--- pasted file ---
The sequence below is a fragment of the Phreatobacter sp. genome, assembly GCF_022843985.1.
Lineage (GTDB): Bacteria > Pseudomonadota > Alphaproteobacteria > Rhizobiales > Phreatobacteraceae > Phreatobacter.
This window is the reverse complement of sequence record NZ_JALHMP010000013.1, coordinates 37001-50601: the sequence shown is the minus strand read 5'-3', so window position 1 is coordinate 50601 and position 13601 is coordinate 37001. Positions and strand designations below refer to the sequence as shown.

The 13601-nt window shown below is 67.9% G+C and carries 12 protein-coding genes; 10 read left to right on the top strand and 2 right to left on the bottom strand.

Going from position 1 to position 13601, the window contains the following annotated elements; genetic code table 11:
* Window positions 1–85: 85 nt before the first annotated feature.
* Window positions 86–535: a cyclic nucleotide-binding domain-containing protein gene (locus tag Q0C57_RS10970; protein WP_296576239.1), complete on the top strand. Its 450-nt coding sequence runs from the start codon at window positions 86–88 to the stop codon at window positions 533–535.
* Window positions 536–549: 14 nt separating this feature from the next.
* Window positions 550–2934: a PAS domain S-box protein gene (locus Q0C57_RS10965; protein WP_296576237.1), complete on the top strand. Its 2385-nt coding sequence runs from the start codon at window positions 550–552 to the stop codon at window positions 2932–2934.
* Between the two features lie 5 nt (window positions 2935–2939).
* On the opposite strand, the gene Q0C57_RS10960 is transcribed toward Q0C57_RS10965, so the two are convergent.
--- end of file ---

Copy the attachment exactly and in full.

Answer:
The sequence below is a fragment of the Phreatobacter sp. genome, assembly GCF_022843985.1.
Lineage (GTDB): Bacteria > Pseudomonadota > Alphaproteobacteria > Rhizobiales > Phreatobacteraceae > Phreatobacter.
This window is the reverse complement of sequence record NZ_JALHMP010000013.1, coordinates 37001-50601: the sequence shown is the minus strand read 5'-3', so window position 1 is coordinate 50601 and position 13601 is coordinate 37001. Positions and strand designations below refer to the sequence as shown.

The 13601-nt window shown below is 67.9% G+C and carries 12 protein-coding genes; 10 read left to right on the top strand and 2 right to left on the bottom strand.

Going from position 1 to position 13601, the window contains the following annotated elements; genetic code table 11:
* Window positions 1–85: 85 nt before the first annotated feature.
* Window positions 86–535: a cyclic nucleotide-binding domain-containing protein gene (locus tag Q0C57_RS10970; protein WP_296576239.1), complete on the top strand. Its 450-nt coding sequence runs from the start codon at window positions 86–88 to the stop codon at window positions 533–535.
* Window positions 536–549: 14 nt separating this feature from the next.
* Window positions 550–2934: a PAS domain S-box protein gene (locus Q0C57_RS10965; protein WP_296576237.1), complete on the top strand. Its 2385-nt coding sequence runs from the start codon at window positions 550–552 to the stop codon at window positions 2932–2934.
* Between the two features lie 5 nt (window positions 2935–2939).
* On the opposite strand, the gene Q0C57_RS10960 is transcribed toward Q0C57_RS10965, so the two are convergent.